Picture windows in the living area afford those mountains views, and there are also decks outside where trampers can enjoy the scenery, something that is not normally a feature of older huts.

“With our huts we don’t want them to be just a place to stop at night,” says Ron. “They are a key part of the tramping experience because of the way we have linked them to the location. The larger huts should inherently have a sense of place so that if you see them or you are in them, you know where you are.” The hut is also oriented to gain maximum warming from the sun, keeping it warm and dry but also making it a light, bright and pleasant environment that visitors will tend to look after more.

Waihohonu is also quite large, with 28 bunks as well as staff quarters and roomy communal spaces. Ron says a hut above the bushline such as Waihohonu would normally have robust metal cladding and roofing because it can withstand the elements with little maintenance, thus reducing DoC’s costs. But on this job some ply and batten cladding was introduced for aesthetic reasons and because DoC staff can easily access the site to maintain the timber.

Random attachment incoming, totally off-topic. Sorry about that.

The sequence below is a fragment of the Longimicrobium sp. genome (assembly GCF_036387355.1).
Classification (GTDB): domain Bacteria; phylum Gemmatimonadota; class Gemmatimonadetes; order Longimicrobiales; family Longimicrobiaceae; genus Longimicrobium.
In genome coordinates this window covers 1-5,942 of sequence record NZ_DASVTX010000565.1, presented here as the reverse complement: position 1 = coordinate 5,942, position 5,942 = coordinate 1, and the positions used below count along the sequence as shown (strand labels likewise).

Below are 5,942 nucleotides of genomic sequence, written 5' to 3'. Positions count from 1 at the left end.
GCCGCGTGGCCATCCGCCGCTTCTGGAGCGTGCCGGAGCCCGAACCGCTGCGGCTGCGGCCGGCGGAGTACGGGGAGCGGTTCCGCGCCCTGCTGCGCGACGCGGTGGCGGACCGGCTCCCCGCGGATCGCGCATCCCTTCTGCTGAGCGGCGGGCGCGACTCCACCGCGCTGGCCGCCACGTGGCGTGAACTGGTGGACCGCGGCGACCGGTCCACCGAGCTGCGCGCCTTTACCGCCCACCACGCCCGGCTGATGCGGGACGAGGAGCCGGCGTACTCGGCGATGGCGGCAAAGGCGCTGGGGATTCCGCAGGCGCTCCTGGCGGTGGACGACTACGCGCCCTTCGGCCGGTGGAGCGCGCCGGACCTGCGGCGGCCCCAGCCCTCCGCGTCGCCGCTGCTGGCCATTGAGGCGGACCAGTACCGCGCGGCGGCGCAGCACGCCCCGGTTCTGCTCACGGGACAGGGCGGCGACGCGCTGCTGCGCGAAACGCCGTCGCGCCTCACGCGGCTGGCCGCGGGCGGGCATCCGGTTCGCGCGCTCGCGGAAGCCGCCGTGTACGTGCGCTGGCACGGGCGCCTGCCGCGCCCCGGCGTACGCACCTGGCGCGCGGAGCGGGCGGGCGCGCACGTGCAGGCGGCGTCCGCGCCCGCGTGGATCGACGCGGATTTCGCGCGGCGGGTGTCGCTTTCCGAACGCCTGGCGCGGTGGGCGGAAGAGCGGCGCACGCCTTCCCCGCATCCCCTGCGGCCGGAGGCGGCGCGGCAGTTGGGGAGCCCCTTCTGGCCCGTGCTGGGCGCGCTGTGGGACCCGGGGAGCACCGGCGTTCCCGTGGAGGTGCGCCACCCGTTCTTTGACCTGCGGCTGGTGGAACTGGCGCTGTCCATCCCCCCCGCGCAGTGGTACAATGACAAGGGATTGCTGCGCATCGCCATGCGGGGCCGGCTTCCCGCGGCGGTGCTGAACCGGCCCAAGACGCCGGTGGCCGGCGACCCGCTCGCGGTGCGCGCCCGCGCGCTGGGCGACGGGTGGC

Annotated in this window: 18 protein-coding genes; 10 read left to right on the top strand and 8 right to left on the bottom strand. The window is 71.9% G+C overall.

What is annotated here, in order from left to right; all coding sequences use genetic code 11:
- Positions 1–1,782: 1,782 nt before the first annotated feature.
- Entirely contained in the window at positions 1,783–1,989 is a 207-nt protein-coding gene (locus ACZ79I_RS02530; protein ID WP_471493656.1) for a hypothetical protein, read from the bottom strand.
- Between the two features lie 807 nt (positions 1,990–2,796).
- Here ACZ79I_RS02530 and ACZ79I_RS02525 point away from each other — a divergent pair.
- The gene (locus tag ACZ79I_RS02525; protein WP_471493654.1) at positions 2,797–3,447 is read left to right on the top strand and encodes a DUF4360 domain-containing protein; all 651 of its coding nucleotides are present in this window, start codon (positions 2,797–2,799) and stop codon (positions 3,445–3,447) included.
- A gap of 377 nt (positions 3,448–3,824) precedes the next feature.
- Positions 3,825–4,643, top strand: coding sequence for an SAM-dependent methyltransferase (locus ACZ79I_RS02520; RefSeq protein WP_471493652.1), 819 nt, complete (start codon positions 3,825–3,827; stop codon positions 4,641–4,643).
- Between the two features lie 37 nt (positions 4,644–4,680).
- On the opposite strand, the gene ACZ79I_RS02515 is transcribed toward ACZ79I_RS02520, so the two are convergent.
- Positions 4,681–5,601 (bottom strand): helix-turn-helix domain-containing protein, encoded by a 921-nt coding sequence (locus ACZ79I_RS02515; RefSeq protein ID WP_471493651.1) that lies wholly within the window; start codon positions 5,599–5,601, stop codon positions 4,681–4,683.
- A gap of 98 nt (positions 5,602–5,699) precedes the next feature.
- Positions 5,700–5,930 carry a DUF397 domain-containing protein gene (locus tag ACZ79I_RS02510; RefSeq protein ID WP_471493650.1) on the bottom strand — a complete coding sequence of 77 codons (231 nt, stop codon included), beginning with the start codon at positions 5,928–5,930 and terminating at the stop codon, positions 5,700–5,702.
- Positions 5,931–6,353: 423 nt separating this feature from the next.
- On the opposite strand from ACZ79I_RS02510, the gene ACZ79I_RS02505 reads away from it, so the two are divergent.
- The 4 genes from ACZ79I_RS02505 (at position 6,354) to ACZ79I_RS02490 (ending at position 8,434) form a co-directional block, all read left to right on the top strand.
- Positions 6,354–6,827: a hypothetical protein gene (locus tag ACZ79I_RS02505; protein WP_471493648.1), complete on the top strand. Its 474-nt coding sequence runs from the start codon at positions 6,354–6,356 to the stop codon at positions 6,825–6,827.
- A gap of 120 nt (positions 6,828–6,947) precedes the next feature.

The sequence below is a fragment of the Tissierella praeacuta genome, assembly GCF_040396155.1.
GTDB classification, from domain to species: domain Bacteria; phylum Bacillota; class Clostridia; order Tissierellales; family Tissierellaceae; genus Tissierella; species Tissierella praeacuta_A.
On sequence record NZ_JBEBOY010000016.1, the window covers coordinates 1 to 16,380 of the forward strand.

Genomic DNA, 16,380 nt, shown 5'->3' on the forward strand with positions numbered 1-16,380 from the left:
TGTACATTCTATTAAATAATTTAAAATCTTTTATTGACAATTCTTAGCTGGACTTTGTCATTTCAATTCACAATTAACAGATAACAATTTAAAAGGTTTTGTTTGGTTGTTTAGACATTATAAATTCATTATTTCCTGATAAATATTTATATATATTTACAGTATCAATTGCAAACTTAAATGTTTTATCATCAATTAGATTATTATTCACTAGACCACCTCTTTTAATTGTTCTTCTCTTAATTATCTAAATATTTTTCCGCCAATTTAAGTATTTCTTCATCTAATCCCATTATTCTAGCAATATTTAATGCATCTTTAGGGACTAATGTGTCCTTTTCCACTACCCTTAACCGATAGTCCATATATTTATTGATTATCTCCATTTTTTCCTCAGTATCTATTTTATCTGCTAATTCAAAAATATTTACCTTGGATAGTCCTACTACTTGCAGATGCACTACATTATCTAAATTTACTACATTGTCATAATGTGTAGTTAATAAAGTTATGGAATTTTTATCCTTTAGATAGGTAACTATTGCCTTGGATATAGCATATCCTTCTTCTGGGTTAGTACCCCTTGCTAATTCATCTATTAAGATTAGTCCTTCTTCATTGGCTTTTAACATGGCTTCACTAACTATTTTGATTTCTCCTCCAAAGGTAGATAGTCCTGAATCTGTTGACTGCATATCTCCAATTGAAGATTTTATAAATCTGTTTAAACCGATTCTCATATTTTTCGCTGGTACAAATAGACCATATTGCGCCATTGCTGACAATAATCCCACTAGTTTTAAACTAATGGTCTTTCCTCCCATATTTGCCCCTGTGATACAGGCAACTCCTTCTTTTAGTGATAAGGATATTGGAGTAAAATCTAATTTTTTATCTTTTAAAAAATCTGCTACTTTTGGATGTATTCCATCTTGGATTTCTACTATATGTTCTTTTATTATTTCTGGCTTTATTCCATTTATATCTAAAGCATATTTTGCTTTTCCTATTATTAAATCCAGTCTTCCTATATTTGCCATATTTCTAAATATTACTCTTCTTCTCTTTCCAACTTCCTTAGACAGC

“Because of the size of the hut we wanted to break down the bulk of it so we used a mixture of metal
cladding and ply and batten,” he says.

The building is designed for higher than normal windloads and snowloads and is stepped along the contour of the site not only to keep it out of the weather but also to tuck it into the landscape for aesthetic reasons. The roofing and cladding colours – Ironsand and Lichen respectively – were chosen to help blend the building in with its surroundings.